I think chicken or egg as I turn the TV dial through the airwaves and get, wall-to-wall, the disaster emergency message they keep looping.
Focusing, I fix the lens to the camera body and admire its sparkling glass contours. Focus (that’s cute), that’s what I need.
I assemble the rest of the camera pieces just as lovingly. I sold most of my stuff and worked a lot of lonely overtime to buy this camera. All worthless, materialistic junk at the end of the day…
(Did I mention I take photographs?)
I take them because, well, they capture time, that’s it in a nutshell I guess. They say you can’t, that it waits for no man, but you can steal a tiny fraction of time out of the universe and you can keep it. There it is, forever; slip it in your wallet, frame it on your wall. No one will miss it. I like to steal those little moments and relive them at my speed. Take them out of circulation like a thousand dollar bill.
Heck, all that’s living in the past, that’s what you figure. Some people say I live in the future too, so someone’s wrong.
There have been a lot of them recorded since these things—these time machines—were invented. Everyone’s got their favourites, you name it: the Hindenburg fireball, Man on the Moon, Oswald getting shot, the tennis girl scratching her butt. For me, it’s all about the decisive moment.
I’ll be the first to admit those images are out of my league; I’m just a snap-happy amateur, functional more than artistic. But at this time and place, I’m in a position to take the most important photograph ever. The most important recorded image since … the first one. I’ll shoot the last photograph ever taken—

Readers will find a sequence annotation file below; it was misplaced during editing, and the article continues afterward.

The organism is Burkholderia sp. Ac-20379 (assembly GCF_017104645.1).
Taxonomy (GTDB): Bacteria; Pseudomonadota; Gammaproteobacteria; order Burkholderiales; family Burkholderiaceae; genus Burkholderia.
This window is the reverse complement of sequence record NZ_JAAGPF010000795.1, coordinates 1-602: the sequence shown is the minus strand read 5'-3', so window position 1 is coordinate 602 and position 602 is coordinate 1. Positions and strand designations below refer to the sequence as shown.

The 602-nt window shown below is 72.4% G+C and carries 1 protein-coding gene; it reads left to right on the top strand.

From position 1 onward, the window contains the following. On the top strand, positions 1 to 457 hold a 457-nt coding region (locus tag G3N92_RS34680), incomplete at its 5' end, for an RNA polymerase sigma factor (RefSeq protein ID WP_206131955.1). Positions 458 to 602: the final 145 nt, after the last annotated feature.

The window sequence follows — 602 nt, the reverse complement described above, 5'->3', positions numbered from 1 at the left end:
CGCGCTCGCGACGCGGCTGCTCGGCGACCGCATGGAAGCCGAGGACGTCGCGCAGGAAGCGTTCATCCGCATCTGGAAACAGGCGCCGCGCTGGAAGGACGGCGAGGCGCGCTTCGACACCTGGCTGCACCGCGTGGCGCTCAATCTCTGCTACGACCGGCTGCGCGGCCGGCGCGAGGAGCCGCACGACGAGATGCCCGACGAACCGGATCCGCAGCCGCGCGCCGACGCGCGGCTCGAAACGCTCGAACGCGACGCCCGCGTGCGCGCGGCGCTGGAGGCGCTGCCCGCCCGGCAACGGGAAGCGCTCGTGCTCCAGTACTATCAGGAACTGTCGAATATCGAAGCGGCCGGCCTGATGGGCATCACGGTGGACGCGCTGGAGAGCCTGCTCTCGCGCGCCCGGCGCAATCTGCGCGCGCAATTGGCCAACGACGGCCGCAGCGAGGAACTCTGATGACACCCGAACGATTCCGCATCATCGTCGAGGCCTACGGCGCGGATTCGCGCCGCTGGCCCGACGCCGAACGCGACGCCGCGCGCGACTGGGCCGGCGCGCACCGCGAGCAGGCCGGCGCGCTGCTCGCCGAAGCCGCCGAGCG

You see, in case you hadn’t heard, tonight the world dies.
It’s all crystal clear, sharply focused: out in space right at this moment an asteroid ten klicks across hurtles towards Earth at 20,000 miles per hour—a hundred million megatons of destruction; the world as we know it ends any minute. I hope the film isn’t over exposed when the world explodes, I don’t exactly know what happens when a planet burns out. Any professional will tell you though: in these conditions a fast shutter speed is essential.
I see a little red light flashing on the camera, above it the word ‘BATTERY’. The red light flickers and fades out slowly. When I see it I panic, tap the light and it glows brightly again. I take a deep breath (need to relax, not be wound so tight). As an afterthought I take my sunglasses from my jacket pocket and swiftly put them on.
What are you doing on your last night on Earth? Did you run?
Me? I’m about to go down in history. I just can’t believe no-one else sees it.
A blinding white flash swallows everything and, as I click the shutter, I figure eggs come before chickens seems obvious.
Bio: Scott Dingley has worked as a London-based copywriter, publicist and film reviewer for Channel 4, Film4 and various film websites. He is the author of novellas The Renegade Hunters and The Tied-Down Man, and his short stories published on the web include The Devil’s Elbow and A Hard-To-Shake Melody.